Thursday, August 27, 2009

Socionomics in Action

Well, The Socionomist is only four issues old and has scored an early predictive hit. In the July Issue there was an extensive article by Euan Wilson entitled "The Coming Collapse of Modern Prohibition."

Mr. Wilson presented data on how the ingestion of drugs/alcohol are often restricted by law during periods of positive mood and decriminalized or legalized in periods of negative mood:

"History shows that mood governs society's tolerance for recreational drugs. A rising social mood produces prohibition of substances such as alcohol and marijuana; a falling period of social mood produces tolerance and relaxed regulation. In the case of alcohol, the path from prohibition to decriminalization became littered with corruption and violence as the government waged a failed war on traffickers. Eventually, as mood continued to sour, the government finally capitulated to public cries for decriminalization as a means to end the corrpution and bloodshed.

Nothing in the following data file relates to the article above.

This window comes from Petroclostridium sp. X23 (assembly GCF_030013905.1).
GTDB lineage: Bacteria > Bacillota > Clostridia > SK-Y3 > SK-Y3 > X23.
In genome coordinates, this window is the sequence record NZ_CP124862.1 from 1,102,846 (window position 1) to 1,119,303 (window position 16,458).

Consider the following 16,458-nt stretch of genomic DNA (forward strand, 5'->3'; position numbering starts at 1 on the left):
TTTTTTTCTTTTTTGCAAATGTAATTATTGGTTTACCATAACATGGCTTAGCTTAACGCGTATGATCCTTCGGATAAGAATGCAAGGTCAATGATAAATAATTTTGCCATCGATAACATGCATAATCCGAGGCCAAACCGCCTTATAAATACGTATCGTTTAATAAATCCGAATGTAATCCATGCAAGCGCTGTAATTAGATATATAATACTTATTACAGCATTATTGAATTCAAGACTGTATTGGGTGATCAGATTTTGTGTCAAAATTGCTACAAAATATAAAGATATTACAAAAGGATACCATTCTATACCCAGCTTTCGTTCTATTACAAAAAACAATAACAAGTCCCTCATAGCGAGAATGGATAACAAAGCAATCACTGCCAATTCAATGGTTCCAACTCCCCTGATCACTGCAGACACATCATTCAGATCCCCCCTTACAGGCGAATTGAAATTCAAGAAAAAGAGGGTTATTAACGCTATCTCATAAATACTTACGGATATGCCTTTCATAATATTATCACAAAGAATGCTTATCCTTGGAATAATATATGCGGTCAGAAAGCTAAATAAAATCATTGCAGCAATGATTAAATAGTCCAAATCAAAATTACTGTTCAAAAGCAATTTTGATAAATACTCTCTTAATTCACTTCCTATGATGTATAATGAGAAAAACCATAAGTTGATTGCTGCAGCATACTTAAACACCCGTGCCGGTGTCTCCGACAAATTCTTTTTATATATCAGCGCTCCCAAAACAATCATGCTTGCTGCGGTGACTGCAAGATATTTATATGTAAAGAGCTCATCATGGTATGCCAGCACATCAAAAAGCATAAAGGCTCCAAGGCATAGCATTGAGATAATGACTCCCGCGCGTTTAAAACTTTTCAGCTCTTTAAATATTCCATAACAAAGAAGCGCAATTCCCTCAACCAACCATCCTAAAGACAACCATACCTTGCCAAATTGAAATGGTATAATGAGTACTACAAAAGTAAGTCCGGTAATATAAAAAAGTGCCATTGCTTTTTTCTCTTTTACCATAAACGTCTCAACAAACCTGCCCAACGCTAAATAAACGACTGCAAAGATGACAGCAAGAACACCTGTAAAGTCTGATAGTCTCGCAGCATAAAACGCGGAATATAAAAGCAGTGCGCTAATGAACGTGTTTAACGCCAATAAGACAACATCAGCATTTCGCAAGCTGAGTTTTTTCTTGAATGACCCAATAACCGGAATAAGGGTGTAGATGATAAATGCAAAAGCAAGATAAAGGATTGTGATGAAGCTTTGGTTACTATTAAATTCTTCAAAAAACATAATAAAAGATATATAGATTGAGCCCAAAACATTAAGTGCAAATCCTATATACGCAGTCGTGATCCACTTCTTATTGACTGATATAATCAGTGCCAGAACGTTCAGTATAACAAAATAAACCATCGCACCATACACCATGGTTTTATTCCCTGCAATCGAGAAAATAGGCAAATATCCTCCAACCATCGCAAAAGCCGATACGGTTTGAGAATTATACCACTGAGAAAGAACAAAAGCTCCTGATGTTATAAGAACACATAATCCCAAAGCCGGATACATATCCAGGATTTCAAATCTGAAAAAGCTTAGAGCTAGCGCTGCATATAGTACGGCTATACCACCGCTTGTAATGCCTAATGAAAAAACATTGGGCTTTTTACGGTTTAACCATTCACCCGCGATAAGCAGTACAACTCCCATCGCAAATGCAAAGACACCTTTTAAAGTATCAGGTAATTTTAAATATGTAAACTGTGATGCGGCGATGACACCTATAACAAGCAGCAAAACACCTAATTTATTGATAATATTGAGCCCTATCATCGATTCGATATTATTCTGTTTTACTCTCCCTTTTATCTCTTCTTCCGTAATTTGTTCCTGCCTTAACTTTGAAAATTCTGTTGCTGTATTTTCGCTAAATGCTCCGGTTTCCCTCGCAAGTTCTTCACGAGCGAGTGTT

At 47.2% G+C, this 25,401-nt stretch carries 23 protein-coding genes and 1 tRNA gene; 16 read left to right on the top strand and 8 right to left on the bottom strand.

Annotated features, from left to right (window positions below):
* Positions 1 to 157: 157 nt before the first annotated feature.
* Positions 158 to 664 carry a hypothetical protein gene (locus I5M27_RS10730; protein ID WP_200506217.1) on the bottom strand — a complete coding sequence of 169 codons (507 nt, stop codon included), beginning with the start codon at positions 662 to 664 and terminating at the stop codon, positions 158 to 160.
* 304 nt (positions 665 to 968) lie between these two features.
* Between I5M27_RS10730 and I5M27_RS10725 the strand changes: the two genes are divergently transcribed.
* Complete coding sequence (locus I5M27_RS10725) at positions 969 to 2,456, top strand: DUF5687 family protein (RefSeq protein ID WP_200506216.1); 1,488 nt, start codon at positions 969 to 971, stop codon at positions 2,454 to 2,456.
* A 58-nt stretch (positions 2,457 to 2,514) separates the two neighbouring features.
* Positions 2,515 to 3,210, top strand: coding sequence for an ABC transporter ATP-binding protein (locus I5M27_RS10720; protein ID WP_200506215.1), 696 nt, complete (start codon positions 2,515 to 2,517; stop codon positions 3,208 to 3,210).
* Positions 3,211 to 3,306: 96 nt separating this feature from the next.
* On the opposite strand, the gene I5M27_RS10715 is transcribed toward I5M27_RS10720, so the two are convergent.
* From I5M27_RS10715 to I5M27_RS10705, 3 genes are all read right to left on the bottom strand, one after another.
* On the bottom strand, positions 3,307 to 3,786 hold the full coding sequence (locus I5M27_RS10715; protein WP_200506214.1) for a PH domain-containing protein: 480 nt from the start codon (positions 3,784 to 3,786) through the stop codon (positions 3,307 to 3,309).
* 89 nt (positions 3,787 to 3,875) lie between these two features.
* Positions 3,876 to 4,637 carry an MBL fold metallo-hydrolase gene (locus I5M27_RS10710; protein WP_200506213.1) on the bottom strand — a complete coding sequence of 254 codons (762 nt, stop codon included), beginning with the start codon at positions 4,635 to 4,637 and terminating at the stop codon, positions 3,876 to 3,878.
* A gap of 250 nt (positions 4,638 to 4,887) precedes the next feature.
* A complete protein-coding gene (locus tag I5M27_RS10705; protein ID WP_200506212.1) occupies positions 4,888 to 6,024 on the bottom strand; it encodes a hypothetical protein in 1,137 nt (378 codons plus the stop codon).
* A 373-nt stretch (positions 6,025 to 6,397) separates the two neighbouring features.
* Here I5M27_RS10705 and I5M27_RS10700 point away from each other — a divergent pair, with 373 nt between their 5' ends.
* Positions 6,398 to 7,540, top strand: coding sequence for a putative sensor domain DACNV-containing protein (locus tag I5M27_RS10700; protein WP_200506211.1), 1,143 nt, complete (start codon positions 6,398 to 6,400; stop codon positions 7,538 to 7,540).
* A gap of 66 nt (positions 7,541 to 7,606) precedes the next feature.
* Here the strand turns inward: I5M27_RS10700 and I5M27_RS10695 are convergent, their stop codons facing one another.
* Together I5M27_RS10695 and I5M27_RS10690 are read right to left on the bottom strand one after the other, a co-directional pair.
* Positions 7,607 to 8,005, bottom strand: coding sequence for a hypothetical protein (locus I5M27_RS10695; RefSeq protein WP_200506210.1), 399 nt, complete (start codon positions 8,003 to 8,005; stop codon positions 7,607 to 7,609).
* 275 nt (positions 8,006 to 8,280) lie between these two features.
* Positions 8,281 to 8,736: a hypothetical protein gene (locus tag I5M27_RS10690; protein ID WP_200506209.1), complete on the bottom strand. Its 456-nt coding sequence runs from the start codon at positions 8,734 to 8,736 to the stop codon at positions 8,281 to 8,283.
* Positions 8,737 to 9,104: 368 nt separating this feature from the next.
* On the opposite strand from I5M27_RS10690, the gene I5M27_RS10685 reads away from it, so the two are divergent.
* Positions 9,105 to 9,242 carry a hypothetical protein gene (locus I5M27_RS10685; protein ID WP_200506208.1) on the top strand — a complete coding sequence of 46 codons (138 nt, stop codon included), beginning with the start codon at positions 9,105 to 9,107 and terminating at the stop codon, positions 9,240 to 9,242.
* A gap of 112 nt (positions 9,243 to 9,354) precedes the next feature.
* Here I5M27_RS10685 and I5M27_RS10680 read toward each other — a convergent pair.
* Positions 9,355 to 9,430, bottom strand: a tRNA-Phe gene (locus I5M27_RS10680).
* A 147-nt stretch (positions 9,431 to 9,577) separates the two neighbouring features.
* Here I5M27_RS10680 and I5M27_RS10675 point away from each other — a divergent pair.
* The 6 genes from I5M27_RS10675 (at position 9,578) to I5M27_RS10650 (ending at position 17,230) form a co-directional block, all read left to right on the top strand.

We predict a similar fate for the prohibition of marijuana, if not the entire War on Drugs. The March 1995 Elliott Wave Theorist first forecasted the Drug War's repeal at the end of the bear market, and in 2003, EWT stated that during the decline, "The drug war will turn more violent. Eventually, possession and sale of recreational drugs will be decriminalized."

Our friends south of the border have endured levels of violence greater than what U.S. soldiers faced in Iraq over the last half-deade. Mood is finally changing enough to get this:

Mexico quietly decriminalizes drug use